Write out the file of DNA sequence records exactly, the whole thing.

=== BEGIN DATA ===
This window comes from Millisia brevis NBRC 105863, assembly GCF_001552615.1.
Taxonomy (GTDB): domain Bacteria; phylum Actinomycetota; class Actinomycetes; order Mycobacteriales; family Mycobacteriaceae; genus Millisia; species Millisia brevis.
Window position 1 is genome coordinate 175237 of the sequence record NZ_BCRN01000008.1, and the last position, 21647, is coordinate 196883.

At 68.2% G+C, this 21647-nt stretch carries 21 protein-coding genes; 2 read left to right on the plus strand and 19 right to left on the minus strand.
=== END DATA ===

This window comes from Millisia brevis NBRC 105863, assembly GCF_001552615.1.
Taxonomy (GTDB): domain Bacteria; phylum Actinomycetota; class Actinomycetes; order Mycobacteriales; family Mycobacteriaceae; genus Millisia; species Millisia brevis.
Window position 1 is genome coordinate 175237 of the sequence record NZ_BCRN01000008.1, and the last position, 21647, is coordinate 196883.

At 68.2% G+C, this 21647-nt stretch carries 21 protein-coding genes; 2 read left to right on the plus strand and 19 right to left on the minus strand.